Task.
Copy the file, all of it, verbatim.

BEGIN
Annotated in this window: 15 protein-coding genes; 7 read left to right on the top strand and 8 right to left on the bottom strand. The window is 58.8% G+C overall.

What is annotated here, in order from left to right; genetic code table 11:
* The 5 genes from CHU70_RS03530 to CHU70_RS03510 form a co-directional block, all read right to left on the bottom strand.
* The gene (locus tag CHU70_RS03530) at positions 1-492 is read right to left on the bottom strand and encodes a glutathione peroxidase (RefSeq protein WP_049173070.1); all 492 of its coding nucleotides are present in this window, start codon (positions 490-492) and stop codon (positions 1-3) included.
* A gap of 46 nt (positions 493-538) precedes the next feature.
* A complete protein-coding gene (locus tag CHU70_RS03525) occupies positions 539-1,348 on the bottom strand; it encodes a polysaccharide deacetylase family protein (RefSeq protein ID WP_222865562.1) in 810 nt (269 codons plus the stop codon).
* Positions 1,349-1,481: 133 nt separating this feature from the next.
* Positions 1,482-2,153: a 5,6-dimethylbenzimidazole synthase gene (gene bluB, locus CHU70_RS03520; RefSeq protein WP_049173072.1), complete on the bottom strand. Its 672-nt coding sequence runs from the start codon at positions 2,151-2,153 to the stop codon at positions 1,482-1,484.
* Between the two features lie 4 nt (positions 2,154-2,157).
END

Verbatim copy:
Annotated in this window: 15 protein-coding genes; 7 read left to right on the top strand and 8 right to left on the bottom strand. The window is 58.8% G+C overall.

What is annotated here, in order from left to right; genetic code table 11:
* The 5 genes from CHU70_RS03530 to CHU70_RS03510 form a co-directional block, all read right to left on the bottom strand.
* The gene (locus tag CHU70_RS03530) at positions 1-492 is read right to left on the bottom strand and encodes a glutathione peroxidase (RefSeq protein WP_049173070.1); all 492 of its coding nucleotides are present in this window, start codon (positions 490-492) and stop codon (positions 1-3) included.
* A gap of 46 nt (positions 493-538) precedes the next feature.
* A complete protein-coding gene (locus tag CHU70_RS03525) occupies positions 539-1,348 on the bottom strand; it encodes a polysaccharide deacetylase family protein (RefSeq protein ID WP_222865562.1) in 810 nt (269 codons plus the stop codon).
* Positions 1,349-1,481: 133 nt separating this feature from the next.
* Positions 1,482-2,153: a 5,6-dimethylbenzimidazole synthase gene (gene bluB, locus CHU70_RS03520; RefSeq protein WP_049173072.1), complete on the bottom strand. Its 672-nt coding sequence runs from the start codon at positions 2,151-2,153 to the stop codon at positions 1,482-1,484.
* Between the two features lie 4 nt (positions 2,154-2,157).